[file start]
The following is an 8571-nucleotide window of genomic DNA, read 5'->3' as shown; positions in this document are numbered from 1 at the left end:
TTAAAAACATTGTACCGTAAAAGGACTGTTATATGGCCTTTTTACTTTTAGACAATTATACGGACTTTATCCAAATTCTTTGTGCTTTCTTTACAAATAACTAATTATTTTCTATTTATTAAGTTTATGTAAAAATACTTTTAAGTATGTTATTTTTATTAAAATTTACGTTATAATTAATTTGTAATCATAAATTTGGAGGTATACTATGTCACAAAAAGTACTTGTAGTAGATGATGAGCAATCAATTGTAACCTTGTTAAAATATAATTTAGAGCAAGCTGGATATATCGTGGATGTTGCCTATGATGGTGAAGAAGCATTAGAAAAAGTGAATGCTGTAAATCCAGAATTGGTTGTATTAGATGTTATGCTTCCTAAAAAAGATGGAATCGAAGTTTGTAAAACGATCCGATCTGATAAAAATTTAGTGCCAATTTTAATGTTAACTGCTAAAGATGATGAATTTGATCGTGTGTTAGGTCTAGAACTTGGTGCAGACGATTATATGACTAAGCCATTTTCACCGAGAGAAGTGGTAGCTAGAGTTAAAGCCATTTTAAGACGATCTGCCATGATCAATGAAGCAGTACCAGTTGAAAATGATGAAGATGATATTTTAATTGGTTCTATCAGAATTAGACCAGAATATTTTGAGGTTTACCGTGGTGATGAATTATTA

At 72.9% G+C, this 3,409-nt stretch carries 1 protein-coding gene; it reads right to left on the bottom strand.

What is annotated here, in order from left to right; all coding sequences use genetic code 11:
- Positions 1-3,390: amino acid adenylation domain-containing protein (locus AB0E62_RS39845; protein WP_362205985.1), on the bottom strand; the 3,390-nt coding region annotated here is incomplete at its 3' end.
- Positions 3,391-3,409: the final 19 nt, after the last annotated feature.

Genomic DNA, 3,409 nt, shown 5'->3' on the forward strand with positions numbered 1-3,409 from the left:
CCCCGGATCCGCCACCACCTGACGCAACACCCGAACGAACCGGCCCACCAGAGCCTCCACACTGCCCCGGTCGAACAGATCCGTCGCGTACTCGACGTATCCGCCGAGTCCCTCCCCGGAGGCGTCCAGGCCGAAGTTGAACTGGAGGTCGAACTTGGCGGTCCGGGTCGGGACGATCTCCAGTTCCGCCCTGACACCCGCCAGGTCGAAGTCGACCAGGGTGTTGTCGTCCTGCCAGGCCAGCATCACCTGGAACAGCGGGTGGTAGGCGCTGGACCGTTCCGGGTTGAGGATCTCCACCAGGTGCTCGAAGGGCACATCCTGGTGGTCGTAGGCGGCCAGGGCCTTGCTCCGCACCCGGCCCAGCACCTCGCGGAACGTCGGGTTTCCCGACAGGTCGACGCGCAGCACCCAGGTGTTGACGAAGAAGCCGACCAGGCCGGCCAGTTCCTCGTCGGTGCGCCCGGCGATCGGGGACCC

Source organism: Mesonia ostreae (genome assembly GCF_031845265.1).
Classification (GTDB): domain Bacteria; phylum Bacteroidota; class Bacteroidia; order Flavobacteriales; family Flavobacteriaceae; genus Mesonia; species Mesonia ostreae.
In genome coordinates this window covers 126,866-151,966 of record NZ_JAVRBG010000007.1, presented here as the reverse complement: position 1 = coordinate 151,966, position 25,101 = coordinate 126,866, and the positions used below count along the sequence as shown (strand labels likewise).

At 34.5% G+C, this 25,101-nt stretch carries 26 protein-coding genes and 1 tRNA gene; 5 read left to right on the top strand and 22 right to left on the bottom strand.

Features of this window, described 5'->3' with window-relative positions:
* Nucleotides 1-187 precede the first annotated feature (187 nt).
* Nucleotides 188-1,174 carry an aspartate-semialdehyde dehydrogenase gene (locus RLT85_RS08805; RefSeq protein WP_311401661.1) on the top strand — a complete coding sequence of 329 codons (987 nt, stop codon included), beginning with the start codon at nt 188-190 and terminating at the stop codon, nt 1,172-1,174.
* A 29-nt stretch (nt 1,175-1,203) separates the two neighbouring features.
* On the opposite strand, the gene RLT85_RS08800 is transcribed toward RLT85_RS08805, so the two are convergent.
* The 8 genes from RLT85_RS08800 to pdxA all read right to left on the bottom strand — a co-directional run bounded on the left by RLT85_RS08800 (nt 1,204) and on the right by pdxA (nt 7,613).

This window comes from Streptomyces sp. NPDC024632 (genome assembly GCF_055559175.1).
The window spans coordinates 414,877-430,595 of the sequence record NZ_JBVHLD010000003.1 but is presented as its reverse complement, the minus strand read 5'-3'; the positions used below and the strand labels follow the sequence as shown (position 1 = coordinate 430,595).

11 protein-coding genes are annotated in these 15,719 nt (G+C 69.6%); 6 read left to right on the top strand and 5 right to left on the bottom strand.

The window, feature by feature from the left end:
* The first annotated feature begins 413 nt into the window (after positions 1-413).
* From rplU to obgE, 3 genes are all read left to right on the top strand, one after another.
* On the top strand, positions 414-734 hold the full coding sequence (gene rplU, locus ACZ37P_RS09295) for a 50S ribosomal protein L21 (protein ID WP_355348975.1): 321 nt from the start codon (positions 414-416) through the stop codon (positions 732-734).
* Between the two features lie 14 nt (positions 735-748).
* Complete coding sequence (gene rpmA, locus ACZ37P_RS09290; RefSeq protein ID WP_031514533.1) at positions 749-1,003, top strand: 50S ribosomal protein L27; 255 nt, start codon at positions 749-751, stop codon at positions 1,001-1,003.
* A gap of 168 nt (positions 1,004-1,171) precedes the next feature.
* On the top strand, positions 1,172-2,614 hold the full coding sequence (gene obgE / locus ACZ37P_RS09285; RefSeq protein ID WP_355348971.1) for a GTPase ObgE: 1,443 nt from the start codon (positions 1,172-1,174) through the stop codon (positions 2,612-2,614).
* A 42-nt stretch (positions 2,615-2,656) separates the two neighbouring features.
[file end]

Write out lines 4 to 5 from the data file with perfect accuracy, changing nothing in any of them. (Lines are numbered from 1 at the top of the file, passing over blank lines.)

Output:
What is annotated here, in order from left to right; all coding sequences use genetic code 11:
- Positions 1-3,390: amino acid adenylation domain-containing protein (locus AB0E62_RS39845; protein WP_362205985.1), on the bottom strand; the 3,390-nt coding region annotated here is incomplete at its 3' end.